...And how to measure it.
It seems every piece of startup advice out there tells you to build something people need / want / love.
It's great advice, but I'm skeptical that many founders start businesses to build something people don't want.
Striving to build something people love is obviously a sensible idea, but how do you measure for that? How do you prove you're building something that's truly delighting users?
You can measure daily / weekly / monthly active users (DAU / WAU / MAU) but that just shows people are using your product. They don't necessarily love it.
One step further, you can charge for your product and see how much people are willing to pay for it. You can measure Average Revenue Per User (ARPU) but this is still a second-order result of someone loving your product. They may be begrudgingly paying for your service and actively seeking a replacement to get them out of the horror they're experiencing while dealing with your awful UI. Or they might be in love with your product and telling all their friends about how incredible your Super-Awesomizer-Filter feature is.
Talk to your users
The best way to truly understand whether you're building something people love is to ask them.
Sounds obvious, but it's still extremely rare that product focused people in software companies actually reach out and talk to their users. It seems people don't have time. But the value in talking to even one user is huge when compared to not speaking to any.
There are a few challenges, though, in asking hundreds or thousands of users what they think of your product:
- Unlike reporting on DAU, or ARPU, you won't have a complete data set. You'll only have a sample – some, if not most of your users won't respond to a survey or even a short email asking them for feedback.
- It's extremely difficult to turn thousands of emails into actionable information. You have tons of handy, interesting emails to read, but you have no way to measure whether people are happy or satisfied with what you're building. You have to translate their message into "loves us 😘" or "doesn't love us 😭".
Net Promoter Score (NPS)
The good news is there's a tried and tested method for measuring customer satisfaction – whether people love what you're building. It's called Net Promoter Score (NPS) and it was introduced in 2003 by Fred Reichheld in this Harvard Business Review article.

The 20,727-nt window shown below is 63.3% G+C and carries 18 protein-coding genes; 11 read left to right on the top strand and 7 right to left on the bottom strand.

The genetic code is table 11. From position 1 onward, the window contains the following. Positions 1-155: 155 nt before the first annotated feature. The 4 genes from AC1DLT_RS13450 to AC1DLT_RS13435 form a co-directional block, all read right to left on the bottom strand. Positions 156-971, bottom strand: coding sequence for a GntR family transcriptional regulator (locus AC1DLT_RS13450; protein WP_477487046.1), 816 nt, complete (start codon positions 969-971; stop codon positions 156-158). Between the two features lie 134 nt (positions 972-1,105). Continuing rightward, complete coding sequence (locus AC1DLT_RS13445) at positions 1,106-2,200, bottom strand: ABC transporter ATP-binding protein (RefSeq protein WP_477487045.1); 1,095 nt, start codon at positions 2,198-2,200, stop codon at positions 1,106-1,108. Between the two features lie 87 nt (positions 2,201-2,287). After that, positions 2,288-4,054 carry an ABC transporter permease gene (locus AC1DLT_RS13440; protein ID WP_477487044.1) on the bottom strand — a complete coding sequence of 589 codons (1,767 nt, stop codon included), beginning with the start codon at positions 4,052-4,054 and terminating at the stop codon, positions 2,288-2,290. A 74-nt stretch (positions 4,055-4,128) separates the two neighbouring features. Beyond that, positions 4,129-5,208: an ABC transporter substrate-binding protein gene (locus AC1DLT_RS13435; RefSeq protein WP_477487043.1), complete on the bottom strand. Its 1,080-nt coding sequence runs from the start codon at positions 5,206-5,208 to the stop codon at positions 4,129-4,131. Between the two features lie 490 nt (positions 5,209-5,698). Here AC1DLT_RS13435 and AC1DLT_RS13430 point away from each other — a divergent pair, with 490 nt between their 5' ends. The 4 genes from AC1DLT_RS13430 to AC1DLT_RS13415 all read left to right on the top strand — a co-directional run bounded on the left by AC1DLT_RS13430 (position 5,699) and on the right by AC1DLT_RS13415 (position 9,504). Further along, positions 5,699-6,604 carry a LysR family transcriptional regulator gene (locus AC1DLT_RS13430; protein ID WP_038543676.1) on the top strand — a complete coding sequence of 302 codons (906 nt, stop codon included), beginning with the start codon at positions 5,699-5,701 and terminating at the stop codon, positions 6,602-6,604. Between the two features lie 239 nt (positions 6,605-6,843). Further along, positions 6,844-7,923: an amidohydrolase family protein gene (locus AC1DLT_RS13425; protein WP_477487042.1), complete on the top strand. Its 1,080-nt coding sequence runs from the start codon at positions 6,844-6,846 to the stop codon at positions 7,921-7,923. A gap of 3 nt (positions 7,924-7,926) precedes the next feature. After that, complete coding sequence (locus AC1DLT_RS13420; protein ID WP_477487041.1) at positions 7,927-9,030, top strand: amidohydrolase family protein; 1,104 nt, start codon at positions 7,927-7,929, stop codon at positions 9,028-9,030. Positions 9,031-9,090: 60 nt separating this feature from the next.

Whether you know it or not, you've almost certainly seen an NPS survey before. It's a simple question:
“How likely is it that you would recommend our company / product / service to a friend or colleague?”
You can then answer this question on a scale from 0 – 10 – with 10 being the highest accolade a user can give you. You can ask for more feedback beyond this – following up with a question on why the user gave the number they did naturally forces a more insightful answer.
At this point you might be wondering why this is now a standard for measuring customer satisfaction. Well, wonder no more – the beauty of NPS is in the scoring and how you can bring all your responses together into one number that summarises your performance as a business.
Promoters, detractors, and passives
- Promoters are those who responded with a 9 or 10 to the NPS survey. They are considered to exhibit value-creating behaviours – for example they're likely to recommend you to a friend, buy more of your product, or upgrade in the future.
- Detractors are those who responded with a 0 – 6 and are considered to be unlikely to exhibit value-creating behaviours.
- Passives are those who responded with a 7 or 8 and sit between the Promoters and Detractors.
The final NPS is calculated by subtracting the percentage of customers who are Detractors from the percentage of customers who are Promoters. Passives count towards the total number of respondents, but have no impact on the final score.
Your NPS, therefore, ranges from -100 (you're definitely not building something people love) to 100 (rock on! You're definitely building something worth shouting about).
A few services you can use to track NPS today
In the spirit of my last post about getting stuff done, you don't want to take 3 weeks before you can get some insights on NPS.
No joke, you can sign up for one of the following services and start getting this actionable information on your user base today. If you're curious about whether your users are satisfied with what you're building, I can't recommend it strongly enough that you start measuring NPS the minute you finish reading this post.
So, there we have it. Step 1: build something people want. Step 2: Measure. Step 3: Iterate. Step 4: Rinse and repeat.